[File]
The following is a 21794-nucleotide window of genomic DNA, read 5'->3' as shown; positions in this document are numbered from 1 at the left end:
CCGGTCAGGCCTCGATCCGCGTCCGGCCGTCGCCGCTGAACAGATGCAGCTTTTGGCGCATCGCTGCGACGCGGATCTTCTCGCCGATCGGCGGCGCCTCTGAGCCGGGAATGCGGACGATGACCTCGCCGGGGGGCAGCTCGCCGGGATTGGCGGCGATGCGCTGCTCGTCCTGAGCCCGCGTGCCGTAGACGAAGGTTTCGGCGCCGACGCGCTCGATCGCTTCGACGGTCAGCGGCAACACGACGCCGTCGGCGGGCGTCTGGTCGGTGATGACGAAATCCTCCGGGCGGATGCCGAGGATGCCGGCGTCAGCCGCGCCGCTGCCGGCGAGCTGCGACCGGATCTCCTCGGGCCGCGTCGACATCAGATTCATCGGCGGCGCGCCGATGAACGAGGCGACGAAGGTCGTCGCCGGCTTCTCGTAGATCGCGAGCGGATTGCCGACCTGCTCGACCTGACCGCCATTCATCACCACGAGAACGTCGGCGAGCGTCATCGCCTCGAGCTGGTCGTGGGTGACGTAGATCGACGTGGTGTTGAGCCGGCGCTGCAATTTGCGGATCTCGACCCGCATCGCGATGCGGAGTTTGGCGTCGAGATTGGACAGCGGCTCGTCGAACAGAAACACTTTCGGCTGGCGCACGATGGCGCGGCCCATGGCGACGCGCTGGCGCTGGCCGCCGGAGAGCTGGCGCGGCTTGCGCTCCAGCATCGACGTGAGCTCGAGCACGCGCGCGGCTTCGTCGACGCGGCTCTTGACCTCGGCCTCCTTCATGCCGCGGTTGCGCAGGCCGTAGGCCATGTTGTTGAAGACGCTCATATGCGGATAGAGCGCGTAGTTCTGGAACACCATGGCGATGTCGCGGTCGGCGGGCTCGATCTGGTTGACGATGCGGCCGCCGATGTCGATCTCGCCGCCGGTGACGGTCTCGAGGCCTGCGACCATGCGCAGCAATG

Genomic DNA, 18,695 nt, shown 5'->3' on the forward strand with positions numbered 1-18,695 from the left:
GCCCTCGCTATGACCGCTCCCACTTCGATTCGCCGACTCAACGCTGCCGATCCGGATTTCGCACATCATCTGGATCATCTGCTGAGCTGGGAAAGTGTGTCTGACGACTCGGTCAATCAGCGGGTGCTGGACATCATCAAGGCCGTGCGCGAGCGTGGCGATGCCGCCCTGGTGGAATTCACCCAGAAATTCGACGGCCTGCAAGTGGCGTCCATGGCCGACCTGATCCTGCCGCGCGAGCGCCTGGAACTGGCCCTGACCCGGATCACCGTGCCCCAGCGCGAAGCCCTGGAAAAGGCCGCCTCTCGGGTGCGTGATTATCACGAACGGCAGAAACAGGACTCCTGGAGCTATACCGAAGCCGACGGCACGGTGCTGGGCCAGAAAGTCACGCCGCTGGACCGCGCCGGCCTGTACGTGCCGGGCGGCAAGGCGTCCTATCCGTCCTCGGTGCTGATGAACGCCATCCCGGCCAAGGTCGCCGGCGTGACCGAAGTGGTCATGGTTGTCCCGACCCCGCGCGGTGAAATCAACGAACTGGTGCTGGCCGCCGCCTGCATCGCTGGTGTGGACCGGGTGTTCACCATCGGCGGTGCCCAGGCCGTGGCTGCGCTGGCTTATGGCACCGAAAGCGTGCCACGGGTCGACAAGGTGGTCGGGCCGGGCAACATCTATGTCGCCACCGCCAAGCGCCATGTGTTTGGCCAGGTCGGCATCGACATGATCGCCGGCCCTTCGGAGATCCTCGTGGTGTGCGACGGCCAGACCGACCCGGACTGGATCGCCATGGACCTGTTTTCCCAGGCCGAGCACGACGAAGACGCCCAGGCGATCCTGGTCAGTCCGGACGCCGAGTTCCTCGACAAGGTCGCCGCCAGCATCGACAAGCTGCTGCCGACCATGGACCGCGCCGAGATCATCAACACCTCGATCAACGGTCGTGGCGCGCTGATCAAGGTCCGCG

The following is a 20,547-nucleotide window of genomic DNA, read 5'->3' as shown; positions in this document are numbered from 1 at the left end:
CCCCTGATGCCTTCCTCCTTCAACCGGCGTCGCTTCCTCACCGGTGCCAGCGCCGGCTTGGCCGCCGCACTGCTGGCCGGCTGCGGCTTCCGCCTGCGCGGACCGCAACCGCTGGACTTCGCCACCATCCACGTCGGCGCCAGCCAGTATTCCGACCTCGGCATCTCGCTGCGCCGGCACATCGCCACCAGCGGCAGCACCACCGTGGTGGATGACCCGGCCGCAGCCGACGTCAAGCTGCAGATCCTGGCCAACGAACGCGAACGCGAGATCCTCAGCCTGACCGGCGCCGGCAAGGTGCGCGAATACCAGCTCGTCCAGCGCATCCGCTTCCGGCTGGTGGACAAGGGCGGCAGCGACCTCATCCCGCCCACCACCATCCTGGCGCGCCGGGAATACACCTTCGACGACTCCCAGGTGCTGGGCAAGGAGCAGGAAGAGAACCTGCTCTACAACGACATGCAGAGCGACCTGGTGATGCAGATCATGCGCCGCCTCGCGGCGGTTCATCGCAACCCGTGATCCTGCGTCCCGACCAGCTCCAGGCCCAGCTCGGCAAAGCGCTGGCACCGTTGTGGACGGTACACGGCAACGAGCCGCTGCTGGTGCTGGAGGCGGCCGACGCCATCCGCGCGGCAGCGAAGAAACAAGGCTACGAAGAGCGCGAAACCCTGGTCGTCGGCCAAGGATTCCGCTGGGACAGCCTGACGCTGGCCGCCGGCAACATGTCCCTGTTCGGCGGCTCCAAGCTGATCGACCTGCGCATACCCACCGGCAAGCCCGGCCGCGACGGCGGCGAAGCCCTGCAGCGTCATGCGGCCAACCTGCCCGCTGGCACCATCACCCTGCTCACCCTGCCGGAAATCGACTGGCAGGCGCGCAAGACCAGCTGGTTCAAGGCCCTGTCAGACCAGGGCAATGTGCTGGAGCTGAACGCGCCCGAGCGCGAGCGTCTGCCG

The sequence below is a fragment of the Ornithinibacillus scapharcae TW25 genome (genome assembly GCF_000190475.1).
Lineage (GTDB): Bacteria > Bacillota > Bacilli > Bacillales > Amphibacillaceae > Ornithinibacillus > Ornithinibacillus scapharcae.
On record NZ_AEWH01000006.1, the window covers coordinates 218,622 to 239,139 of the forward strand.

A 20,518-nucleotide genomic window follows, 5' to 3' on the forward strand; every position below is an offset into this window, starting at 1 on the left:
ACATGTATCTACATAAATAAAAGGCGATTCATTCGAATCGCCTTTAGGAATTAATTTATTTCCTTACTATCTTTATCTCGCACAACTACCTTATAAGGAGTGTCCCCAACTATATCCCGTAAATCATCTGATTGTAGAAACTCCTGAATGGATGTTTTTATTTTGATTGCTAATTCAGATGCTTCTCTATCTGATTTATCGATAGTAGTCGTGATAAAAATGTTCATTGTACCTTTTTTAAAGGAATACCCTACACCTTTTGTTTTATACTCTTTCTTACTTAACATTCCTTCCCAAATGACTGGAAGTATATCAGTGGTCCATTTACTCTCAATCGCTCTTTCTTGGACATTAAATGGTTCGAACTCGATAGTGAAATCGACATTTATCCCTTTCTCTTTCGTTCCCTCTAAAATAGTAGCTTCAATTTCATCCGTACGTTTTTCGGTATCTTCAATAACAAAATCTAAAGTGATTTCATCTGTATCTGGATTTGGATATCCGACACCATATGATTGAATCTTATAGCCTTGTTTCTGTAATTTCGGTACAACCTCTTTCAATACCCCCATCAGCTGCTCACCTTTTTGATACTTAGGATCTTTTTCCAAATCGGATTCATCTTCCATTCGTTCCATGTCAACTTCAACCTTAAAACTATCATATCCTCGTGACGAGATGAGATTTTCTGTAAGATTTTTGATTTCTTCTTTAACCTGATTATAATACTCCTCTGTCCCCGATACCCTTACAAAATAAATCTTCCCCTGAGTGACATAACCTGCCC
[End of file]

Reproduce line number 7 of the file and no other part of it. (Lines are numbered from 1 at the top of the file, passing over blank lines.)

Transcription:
The sequence below is a fragment of the Ornithinibacillus scapharcae TW25 genome (genome assembly GCF_000190475.1).